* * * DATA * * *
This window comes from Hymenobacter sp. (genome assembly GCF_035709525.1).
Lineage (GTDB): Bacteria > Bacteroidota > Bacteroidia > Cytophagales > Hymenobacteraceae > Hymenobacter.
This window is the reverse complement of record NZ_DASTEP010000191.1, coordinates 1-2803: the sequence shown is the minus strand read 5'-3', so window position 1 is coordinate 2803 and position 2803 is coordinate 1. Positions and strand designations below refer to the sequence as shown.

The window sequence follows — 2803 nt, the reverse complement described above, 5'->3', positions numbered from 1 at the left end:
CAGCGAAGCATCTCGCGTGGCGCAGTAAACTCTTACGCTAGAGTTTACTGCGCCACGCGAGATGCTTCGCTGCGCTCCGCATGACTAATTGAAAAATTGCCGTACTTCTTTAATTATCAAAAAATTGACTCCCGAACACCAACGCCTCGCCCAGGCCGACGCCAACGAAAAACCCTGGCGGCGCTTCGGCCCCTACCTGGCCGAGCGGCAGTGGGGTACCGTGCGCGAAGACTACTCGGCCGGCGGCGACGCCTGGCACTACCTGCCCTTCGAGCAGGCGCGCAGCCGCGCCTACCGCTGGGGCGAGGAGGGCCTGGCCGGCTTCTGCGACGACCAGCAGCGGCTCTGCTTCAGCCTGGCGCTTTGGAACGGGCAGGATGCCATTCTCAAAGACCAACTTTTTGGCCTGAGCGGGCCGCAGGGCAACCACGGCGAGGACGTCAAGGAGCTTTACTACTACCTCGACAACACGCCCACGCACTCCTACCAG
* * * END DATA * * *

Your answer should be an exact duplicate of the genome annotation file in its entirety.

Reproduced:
This window comes from Hymenobacter sp. (genome assembly GCF_035709525.1).
Lineage (GTDB): Bacteria > Bacteroidota > Bacteroidia > Cytophagales > Hymenobacteraceae > Hymenobacter.
This window is the reverse complement of record NZ_DASTEP010000191.1, coordinates 1-2803: the sequence shown is the minus strand read 5'-3', so window position 1 is coordinate 2803 and position 2803 is coordinate 1. Positions and strand designations below refer to the sequence as shown.

The window sequence follows — 2803 nt, the reverse complement described above, 5'->3', positions numbered from 1 at the left end:
CAGCGAAGCATCTCGCGTGGCGCAGTAAACTCTTACGCTAGAGTTTACTGCGCCACGCGAGATGCTTCGCTGCGCTCCGCATGACTAATTGAAAAATTGCCGTACTTCTTTAATTATCAAAAAATTGACTCCCGAACACCAACGCCTCGCCCAGGCCGACGCCAACGAAAAACCCTGGCGGCGCTTCGGCCCCTACCTGGCCGAGCGGCAGTGGGGTACCGTGCGCGAAGACTACTCGGCCGGCGGCGACGCCTGGCACTACCTGCCCTTCGAGCAGGCGCGCAGCCGCGCCTACCGCTGGGGCGAGGAGGGCCTGGCCGGCTTCTGCGACGACCAGCAGCGGCTCTGCTTCAGCCTGGCGCTTTGGAACGGGCAGGATGCCATTCTCAAAGACCAACTTTTTGGCCTGAGCGGGCCGCAGGGCAACCACGGCGAGGACGTCAAGGAGCTTTACTACTACCTCGACAACACGCCCACGCACTCCTACCAG